Students Discuss Mental Health at Roundtable

LJ Vogel led the discussion at the Thursday roundtable.


LJ Vogel led the discussion at the Thursday roundtable.

Yves Nguyen, Contributing Writer

A student roundtable discussed the state of mental health care on campus at an event Thursday, Sept. 28 that was advertised as being hosted by Social Justice Exchange (SJE) with the NAACP, the Student Psychological Association and Active Minds.

LJ Vogel, president of Social Justice Exchange, highlighted that “this event was created to address the lack of resources on and off campus for marginalized and minority students, cultural differences in mental healthcare and education, the lack of proper mental health education on campus and possibly implementing a ‘Buddy Project.’” They also noted that this rounded out SJE’s mental health awareness month.

It was a small turnout, and no representatives from the NAACP were present; however an alumnus, Steve Alexander, who graduated in 2012 and continued on to study Psychological Counseling at Columbia, attended and provided a professional point of view.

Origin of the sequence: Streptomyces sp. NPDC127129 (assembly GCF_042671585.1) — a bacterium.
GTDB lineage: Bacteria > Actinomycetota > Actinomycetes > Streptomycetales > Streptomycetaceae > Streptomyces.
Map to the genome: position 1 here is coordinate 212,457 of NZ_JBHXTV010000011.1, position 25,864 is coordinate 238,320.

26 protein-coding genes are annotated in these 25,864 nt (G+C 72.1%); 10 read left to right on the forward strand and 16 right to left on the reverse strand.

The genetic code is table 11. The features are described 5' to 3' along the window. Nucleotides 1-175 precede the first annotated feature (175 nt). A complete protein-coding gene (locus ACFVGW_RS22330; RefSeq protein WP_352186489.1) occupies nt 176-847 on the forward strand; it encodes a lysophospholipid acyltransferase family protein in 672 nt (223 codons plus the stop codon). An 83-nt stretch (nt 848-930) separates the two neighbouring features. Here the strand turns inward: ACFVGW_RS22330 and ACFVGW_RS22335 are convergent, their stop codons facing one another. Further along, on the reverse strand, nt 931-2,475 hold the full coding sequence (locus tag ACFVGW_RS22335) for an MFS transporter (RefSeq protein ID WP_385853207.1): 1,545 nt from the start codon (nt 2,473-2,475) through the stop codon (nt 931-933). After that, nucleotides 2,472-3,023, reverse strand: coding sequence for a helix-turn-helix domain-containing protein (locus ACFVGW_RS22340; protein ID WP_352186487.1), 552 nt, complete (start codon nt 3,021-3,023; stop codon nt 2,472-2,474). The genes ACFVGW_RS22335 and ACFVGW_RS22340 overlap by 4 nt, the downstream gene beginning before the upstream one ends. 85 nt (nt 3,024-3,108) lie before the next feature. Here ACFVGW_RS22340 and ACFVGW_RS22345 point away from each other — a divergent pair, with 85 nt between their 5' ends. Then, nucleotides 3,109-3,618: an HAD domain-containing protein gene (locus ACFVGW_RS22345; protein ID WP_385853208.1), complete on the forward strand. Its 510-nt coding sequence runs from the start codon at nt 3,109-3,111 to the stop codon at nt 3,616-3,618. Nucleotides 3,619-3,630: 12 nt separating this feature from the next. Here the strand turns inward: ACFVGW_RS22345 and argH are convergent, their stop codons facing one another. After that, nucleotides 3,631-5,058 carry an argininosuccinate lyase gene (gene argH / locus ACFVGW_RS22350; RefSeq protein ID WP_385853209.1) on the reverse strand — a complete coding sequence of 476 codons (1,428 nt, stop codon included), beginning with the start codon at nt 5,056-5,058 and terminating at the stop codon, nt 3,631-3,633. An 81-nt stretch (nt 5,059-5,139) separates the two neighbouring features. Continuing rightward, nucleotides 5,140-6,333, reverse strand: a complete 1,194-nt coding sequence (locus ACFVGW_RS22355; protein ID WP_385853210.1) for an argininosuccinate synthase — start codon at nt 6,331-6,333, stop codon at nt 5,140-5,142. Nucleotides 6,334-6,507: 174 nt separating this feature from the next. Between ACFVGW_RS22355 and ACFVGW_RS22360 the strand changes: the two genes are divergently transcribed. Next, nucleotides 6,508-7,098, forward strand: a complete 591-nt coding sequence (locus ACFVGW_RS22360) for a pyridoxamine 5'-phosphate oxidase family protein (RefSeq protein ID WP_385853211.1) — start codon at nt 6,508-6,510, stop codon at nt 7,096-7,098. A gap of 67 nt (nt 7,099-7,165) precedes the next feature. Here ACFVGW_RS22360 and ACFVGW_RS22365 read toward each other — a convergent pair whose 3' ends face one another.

Many ideas arose from the intimate roundtable. Vogel suggested sending home materials to parents as to lessen the “shame” many marginalized identity students often feel, and to provide a buddy system where peer intervention might be a good thing and take away that power dynamic between counselors and students.

This resonated with freshman Journalism major, Garrett Downs. He said, “I didn’t want to feel crazy,” in relation to the stigma behind seeking mental healthcare.

In terms of providing the point-of-view of people within St. John’s mental health care, two graduate assistants from Student Wellness came to give their own personal opinions on the state of St. John’s care.

“We do have a very diverse counseling center,” Faith Doughty, graduate assistant in Student Wellness and Advisor for Active Minds, said. She noted that there were counselors of different races and genders when Vogel brought up that many students “say they don’t see people who look like them,” and “that’s stuff we should be able to fix.”

Regardless of the small attendance, Kayla Jones and Aileen Martinez, both sophomore psychology majors, felt positive about future developments in mental health care at St. John’s. Jones said that she felt “empowered,” and Martinez  said, “We have to be aware of what the actual problem is, and they [the roundtable] did a great job of pointing out ways SJU lacks in addressing mental illness and how to change that.”

Vogel said that SJE “100 percent” wants to do more roundtables, so students and faculty can look out for them in the future.